The Duck of Minerva

It’s hot out there…

2 August 2010

Actually, it’s a beautiful day up here in Massachusetts. A nice, cool morning which, according to a meteorologist on a local AM radio station, could only mean one thing — that global warming is a hoax. Just before I changed stations, however, I caught this little claim — something to the effect “there’s no consensus on global warming. There are a huge number of leading climate scientists who dispute it….”

Hmmm? Of course, such a claim would require something called EVIDENCE. So, what does the evidence show about the current state of thinking/consensus within the climate science community? This paper in PNAS in June is a start on this research question and the early findings are that “97–98% of the climate researchers most actively publishing in the field support the tenets of ACC outlined by the Intergovernmental Panel on Climate Change.” In other words, only 2% to 3% of the climate researchers most actively publishing in the field are skeptics? Wow, that is a lot….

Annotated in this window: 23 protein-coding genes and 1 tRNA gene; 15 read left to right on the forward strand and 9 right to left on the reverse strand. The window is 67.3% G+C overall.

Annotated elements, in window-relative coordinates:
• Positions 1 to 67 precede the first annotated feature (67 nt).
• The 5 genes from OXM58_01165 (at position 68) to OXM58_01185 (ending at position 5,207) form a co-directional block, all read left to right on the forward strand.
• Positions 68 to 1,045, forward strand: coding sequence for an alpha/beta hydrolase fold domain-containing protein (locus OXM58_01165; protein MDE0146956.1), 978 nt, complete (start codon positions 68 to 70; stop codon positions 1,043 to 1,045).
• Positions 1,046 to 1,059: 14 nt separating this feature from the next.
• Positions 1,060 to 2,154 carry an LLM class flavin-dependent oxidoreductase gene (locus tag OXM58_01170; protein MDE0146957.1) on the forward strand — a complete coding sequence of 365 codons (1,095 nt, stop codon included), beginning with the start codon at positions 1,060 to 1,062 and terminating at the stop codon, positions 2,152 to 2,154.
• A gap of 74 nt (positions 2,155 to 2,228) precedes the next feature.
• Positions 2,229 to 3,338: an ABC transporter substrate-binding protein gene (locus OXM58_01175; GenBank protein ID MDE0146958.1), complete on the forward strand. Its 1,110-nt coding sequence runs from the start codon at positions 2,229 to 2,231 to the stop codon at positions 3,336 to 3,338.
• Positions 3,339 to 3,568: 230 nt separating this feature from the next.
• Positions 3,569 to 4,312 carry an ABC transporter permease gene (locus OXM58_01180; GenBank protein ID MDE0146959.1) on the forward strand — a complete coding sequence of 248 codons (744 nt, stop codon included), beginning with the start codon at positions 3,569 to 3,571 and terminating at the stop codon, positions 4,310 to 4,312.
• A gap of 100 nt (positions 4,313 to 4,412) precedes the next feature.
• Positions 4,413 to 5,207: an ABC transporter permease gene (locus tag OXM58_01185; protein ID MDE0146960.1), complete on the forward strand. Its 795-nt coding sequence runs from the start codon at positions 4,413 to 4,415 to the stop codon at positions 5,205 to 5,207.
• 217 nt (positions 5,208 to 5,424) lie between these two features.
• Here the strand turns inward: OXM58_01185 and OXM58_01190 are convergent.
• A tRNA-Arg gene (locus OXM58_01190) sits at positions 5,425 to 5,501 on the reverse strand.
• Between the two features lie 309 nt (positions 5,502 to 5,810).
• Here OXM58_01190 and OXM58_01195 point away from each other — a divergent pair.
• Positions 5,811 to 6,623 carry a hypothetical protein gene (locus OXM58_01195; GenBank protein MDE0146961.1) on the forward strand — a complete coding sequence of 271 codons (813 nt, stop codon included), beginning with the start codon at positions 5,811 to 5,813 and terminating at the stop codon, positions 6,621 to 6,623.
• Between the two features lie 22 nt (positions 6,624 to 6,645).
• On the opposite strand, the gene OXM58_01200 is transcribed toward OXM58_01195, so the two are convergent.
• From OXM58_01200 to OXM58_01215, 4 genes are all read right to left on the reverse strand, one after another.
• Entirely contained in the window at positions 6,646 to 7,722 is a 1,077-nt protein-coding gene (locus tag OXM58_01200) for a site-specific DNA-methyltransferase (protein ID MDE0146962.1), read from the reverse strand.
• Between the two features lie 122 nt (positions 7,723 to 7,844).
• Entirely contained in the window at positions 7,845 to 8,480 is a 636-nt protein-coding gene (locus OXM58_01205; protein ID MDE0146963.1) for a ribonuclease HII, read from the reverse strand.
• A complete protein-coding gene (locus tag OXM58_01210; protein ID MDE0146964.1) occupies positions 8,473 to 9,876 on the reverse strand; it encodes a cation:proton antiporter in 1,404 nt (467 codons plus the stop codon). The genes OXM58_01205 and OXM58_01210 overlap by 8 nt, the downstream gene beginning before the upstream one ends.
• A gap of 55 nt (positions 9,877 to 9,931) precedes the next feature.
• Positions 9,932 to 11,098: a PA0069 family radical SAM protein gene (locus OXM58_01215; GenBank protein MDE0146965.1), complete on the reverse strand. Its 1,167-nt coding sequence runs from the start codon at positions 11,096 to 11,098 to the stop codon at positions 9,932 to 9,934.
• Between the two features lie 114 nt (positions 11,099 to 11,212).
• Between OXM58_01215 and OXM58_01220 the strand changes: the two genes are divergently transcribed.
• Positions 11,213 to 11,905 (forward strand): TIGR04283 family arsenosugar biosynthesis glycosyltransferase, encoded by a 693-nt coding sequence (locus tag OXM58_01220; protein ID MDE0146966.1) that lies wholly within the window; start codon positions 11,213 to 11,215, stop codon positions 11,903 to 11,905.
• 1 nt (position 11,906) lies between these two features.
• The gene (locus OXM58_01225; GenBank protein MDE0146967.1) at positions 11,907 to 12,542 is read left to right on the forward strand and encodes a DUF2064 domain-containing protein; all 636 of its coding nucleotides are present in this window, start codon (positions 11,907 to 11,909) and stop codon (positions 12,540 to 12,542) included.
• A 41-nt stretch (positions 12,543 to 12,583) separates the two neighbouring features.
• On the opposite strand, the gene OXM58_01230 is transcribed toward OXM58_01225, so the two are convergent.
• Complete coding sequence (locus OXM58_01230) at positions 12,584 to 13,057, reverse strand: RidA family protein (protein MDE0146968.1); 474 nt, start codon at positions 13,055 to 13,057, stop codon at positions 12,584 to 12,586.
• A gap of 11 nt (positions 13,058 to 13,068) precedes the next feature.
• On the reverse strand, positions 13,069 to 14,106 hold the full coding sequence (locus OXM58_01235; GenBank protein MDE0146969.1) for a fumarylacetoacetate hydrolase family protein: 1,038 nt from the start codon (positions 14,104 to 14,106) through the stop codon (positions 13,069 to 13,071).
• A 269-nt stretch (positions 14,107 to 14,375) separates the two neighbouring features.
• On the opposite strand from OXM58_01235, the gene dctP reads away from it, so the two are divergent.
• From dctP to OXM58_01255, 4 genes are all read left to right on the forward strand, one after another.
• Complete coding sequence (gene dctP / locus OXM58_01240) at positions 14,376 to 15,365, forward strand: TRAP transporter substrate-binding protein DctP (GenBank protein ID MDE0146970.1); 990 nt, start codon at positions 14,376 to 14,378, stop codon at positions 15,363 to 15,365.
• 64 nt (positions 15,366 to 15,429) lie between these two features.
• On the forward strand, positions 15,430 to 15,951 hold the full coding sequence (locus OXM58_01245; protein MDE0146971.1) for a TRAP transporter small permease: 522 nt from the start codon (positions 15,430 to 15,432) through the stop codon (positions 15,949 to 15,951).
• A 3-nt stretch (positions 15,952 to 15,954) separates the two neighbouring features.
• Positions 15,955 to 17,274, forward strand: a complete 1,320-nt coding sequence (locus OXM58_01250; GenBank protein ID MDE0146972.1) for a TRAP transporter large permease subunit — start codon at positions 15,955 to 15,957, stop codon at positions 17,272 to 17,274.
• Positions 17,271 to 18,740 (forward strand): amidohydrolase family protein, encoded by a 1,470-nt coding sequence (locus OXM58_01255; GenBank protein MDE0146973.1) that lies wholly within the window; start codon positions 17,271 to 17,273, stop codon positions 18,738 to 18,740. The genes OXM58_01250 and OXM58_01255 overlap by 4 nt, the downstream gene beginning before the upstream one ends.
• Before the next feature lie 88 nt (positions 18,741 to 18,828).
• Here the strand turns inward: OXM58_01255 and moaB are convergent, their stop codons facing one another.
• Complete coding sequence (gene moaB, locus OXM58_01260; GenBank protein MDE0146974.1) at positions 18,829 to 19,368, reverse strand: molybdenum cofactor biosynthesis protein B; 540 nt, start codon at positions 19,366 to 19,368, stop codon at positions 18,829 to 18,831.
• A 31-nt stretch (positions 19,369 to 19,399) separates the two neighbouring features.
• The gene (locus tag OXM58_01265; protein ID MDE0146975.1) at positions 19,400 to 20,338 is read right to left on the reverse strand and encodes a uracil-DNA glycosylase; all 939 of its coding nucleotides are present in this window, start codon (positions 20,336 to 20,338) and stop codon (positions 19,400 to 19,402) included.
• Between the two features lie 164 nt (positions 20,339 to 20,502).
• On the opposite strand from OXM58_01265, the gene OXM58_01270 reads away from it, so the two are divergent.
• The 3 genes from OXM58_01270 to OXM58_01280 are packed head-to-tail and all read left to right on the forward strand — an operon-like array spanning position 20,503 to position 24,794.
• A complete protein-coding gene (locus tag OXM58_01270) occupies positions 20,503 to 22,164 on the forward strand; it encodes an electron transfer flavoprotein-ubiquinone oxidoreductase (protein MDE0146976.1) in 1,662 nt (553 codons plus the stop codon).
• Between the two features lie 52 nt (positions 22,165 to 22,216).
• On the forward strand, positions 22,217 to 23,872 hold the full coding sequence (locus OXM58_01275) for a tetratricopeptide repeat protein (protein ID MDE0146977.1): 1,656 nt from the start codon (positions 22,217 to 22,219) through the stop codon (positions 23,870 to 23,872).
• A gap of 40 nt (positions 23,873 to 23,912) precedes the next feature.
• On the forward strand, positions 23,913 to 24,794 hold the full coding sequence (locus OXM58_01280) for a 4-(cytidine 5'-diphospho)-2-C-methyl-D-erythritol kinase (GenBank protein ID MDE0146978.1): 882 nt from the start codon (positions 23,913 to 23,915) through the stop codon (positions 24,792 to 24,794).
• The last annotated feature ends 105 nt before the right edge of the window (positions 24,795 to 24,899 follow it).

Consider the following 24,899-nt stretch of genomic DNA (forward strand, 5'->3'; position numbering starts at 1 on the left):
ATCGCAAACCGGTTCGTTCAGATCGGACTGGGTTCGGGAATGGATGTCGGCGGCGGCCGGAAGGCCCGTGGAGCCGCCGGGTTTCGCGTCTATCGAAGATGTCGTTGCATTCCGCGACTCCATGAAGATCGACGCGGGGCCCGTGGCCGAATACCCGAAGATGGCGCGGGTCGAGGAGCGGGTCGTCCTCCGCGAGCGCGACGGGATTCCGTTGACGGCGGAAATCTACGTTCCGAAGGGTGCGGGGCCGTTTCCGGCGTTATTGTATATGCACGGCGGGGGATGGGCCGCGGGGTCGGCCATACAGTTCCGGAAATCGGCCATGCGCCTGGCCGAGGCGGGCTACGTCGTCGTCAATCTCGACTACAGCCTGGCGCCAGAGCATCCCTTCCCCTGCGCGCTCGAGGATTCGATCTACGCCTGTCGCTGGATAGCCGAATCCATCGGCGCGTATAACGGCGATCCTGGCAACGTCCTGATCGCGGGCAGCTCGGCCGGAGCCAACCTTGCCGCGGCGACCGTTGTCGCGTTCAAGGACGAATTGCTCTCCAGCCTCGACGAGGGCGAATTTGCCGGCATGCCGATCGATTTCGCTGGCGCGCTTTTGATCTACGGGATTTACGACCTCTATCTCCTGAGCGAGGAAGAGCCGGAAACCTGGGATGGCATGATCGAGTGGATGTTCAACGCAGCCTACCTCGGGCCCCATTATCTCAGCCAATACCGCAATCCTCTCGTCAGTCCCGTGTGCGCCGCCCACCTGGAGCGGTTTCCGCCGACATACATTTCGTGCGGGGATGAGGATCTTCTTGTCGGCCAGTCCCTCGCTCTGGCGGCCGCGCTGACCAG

And, by the way, here is some of the latest data reported in NOAA’s most recent “State of the Climate Global Analysis” in June 2010:
The text of the Executive Summary seems to state the obvious:

June 2010 was the fourth consecutive month with reported warmest averaged global land and ocean temperature on record (March, April, and May 2010 were also the warmest on record). When averaging the last three months, the combined global land and ocean surface temperature during April–June 2010 (three-month period) ranked as the warmest April–June on record, with an anomaly of 0.70°C (1.26°F) above the 20th century average. The previous April–June record was set in 1998, which had an anomaly of 0.66°C (1.19°F) above the 20th century average.

During this three-month period, warmer-than-average temperatures enveloped much of world’s land surface, with the most notable warm anomalies in Canada, the eastern half of the contiguous U.S., northern Africa, and western Asia. The worldwide land surface temperature during April–June 2010 was 1.12°C (2.02°F) above the 20th century average—the warmest on record.

Oh, and for the record, the local meteorologist predicted afternoon thunderstorms. There weren’t any.